To the east, Grey’s Bridge over the River Frome clearly marked the edge of town in 19th-century Casterbridge, and still does. East of the meandering river, the stretching meadows are pasturelands for grazing cattleland, and copses of woods bloom along the riverbanks and on rising ground. For another bucolic look at how town and country meet, follow the footpath from Grey’s Bridge along the banks of the gentle, curvy Frome, still the natural boundary defining the town, with a countryside and landscape virtually unchanged since Hardy described it. At the Hangman’s Cottage, footpath and river turn north toward Sherborne and disappear in the undergrowth.
Back at the town’s center point, the Corn Exchange and St. Peter’s Church were centers of community life for the denizens of Casterbridge. Just up pedestrian South Street, an impressive stone and brick Georgian townhouse houses a branch of Barclays bank. A plaque next to the door identifies it as having been the residence of Henchard, the Mayor of Casterbridge. Next door to the church, don’t miss the Dorset County Museum. It’s an eclectic treasure of the town and county’s history: archaeology and pre-history, Roman and agricultural life, significant personages and more. A large gallery is devoted to the life and work of Thomas Hardy, including manuscripts, personal effects and a complete recreation of the author’s study from Max Gate.
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From Dorchester, the towns and landscapes of Hardy’s Wessex radiate in all directions. To the south, it’s only six miles over the moors to seaside Weymouth, fictional Budmouth. Turn west along Chesil Beach, the Jurrasic Coast, to Bridport (Port Bredy) and Lyme Regis. Turn east toward Wareham (Anglebury) and visit iconic Corfe Castle. After four centuries as a Royal powerbase, the fortress was taken and slighted by the Parliamentarians in 1646.
To the north a dozen miles through Cerne Abbas lies the pretty, quite olde-world town of Sherborne, Hardy’s Sherton Abbas. The “Abbas,” Sherborne Abbey remains impressive and active today. A number of recognizable scenes in Far From the Madding Crowd were shot in the abbey precincts and nearby narrow streets.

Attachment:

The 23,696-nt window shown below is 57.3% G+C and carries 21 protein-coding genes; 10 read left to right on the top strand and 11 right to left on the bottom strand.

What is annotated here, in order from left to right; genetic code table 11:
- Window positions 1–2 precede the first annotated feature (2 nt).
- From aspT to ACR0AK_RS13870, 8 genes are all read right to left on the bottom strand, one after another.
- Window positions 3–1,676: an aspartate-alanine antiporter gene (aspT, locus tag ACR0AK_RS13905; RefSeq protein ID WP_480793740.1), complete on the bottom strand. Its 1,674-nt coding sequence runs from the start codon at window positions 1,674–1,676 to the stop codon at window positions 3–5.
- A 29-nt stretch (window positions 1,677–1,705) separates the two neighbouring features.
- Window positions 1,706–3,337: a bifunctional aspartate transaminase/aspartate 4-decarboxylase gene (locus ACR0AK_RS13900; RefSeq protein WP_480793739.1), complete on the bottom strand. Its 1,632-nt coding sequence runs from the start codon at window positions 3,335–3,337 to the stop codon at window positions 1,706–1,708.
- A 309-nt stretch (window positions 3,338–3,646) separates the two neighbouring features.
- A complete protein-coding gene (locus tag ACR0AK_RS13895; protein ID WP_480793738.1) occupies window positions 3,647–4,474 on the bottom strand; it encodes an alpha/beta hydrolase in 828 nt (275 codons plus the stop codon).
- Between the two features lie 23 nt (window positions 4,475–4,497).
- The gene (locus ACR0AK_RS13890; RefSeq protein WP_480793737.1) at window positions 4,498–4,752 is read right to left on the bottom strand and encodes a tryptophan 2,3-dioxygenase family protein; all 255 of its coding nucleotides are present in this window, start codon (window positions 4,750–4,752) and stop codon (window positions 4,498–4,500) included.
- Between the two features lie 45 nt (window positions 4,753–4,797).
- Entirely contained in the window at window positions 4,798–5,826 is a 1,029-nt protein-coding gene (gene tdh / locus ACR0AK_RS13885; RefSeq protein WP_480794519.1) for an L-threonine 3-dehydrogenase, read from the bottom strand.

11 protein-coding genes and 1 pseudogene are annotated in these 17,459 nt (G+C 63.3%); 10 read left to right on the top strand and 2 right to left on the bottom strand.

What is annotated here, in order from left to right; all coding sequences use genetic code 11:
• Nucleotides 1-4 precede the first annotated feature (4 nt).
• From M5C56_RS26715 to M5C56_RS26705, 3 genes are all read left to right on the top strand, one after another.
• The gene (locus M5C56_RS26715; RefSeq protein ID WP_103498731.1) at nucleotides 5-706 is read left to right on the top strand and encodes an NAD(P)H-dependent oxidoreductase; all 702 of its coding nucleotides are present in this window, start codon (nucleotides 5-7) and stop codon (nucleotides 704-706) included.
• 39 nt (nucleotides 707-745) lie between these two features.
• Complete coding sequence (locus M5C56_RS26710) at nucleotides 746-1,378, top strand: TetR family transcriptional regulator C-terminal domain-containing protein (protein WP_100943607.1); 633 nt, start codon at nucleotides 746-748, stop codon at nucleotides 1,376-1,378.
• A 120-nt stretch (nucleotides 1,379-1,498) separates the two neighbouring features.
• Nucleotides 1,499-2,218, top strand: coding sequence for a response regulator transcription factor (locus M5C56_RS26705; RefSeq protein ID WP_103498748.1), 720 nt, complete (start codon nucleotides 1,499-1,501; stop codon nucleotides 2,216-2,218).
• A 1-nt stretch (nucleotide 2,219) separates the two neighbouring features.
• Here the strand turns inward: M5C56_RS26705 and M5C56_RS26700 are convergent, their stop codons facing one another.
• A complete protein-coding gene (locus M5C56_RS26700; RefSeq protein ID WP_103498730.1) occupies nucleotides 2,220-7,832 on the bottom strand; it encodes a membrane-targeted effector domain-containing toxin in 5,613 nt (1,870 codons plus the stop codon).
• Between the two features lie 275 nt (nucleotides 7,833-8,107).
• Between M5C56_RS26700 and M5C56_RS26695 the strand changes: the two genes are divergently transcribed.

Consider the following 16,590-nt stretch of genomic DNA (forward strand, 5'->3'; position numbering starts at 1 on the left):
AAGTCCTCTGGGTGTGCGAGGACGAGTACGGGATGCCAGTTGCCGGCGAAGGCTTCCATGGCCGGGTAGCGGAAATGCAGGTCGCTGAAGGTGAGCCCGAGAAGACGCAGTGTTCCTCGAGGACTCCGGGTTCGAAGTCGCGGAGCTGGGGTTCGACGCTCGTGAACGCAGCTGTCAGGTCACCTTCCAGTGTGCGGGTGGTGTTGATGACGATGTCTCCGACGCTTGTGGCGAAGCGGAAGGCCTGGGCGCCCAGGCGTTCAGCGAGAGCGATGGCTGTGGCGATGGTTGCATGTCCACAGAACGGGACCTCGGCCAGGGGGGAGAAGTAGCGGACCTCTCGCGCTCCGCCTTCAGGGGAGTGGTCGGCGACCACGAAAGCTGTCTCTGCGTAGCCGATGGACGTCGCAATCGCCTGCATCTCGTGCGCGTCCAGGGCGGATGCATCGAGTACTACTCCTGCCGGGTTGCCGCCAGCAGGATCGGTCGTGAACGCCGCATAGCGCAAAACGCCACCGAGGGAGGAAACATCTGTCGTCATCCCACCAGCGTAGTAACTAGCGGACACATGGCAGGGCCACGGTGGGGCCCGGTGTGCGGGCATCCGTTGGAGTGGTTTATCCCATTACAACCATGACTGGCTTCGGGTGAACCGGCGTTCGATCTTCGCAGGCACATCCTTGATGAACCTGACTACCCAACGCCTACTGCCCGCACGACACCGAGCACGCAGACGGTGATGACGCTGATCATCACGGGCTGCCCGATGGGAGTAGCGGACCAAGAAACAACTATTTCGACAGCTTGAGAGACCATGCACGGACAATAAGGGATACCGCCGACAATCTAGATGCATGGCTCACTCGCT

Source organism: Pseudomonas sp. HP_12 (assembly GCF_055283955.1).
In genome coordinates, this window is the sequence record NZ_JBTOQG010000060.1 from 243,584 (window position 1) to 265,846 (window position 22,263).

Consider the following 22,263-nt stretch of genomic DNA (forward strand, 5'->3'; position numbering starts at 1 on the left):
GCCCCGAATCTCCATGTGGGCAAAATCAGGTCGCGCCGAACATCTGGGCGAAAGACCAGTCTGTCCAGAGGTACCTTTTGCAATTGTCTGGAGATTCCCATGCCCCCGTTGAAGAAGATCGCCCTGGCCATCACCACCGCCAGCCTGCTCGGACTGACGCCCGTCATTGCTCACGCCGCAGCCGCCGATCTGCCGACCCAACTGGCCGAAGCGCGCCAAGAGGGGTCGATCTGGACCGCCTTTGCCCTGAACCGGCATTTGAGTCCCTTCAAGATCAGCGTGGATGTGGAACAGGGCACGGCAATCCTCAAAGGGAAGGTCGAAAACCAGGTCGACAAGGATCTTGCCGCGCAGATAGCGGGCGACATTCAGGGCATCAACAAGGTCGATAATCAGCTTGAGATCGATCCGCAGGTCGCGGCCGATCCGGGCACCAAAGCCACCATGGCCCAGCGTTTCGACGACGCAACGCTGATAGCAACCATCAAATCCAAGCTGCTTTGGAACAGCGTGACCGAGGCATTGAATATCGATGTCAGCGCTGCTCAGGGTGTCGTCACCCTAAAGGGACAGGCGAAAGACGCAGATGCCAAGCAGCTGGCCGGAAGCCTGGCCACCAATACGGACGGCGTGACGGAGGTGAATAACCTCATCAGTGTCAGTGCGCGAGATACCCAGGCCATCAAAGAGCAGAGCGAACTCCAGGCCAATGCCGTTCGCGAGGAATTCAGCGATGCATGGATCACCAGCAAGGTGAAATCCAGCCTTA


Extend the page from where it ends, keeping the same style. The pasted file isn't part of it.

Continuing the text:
Sherborne’s other claim to fame is the presence of two castles: Sherborne Castle and Sherborne Old Castle. Both of these were the showcase homes of Sir Walter Raleigh. When the old place wasn’t big enough and grand enough, he built the fashionable new mansion just a short way across the river. Of course, shortly after that came his unfortunate fall from grace and power, and execution by Queen Elizabeth in 1589.
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To the southeast of Sherborne, the broad Stour river valley of Blackmore Vale spreads some 20 miles to the trim Georgian market town of Blandford Forum. At midpoint, Hardy’s one-time residence overlooked the mill at Sturminster Newton, open and operating today. It was here Hardy wrote The Return of the Native. He called the small town Stourcastle.
Blackmore Vale became the Valley of the Big Dairies, a particularly appropriate and recognizable moniker. This is fertile, arable farmland, and still supports large herds of Frisians who graze on sprawling stretches of rich pastureland. In the spring, broad fields of rape turn the landscape bright yellow.
Thomas Hardy’s created world resonates with a sense of place, and this is the place. Behind the contemporary town bustle of 21st-century life, Dorset is still an agricultural county at its heart—with a rural character defined by its limestone landscape over centuries. It’s the landscape that is eternal—Thorncombe Wood and Blackmore Vale, the watermeadows of the River Frome, Maiden Castle and the Maumbury Rings. Human lives will come and go, but the stage on which they play their part remains. No writer has evoked that any better than Hardy.
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To learn more, listen to Editor Dana Huntley speak about Hardy and Wessex in episode 2 of the British Heritage podcast series.
Bonus Picture Gallery:
On the Road:
Via the M3 and the A31 to the A35, Dorchester is a relatively easy two to three hour drive from London. Dorchester can also be accessed by train via Southampton on the Weymouth line. All the tools for exploring Dorchester and Hardy’s Dorset can be found at www.visit-dorset.com.
In the Neighborhood:
A few miles east of Dorchester on the A35 lies Tolpuddle, village of the famous Tolpuddle Martyrs, and the Tudor manor of Athelhampton House.
Take a day trip from Dorchester, to seaside Weymouth. Then, follow Chesil Beach (the Jurassic Coast) west on the B3157, through Abbotsbury to Bridport and return on the A35.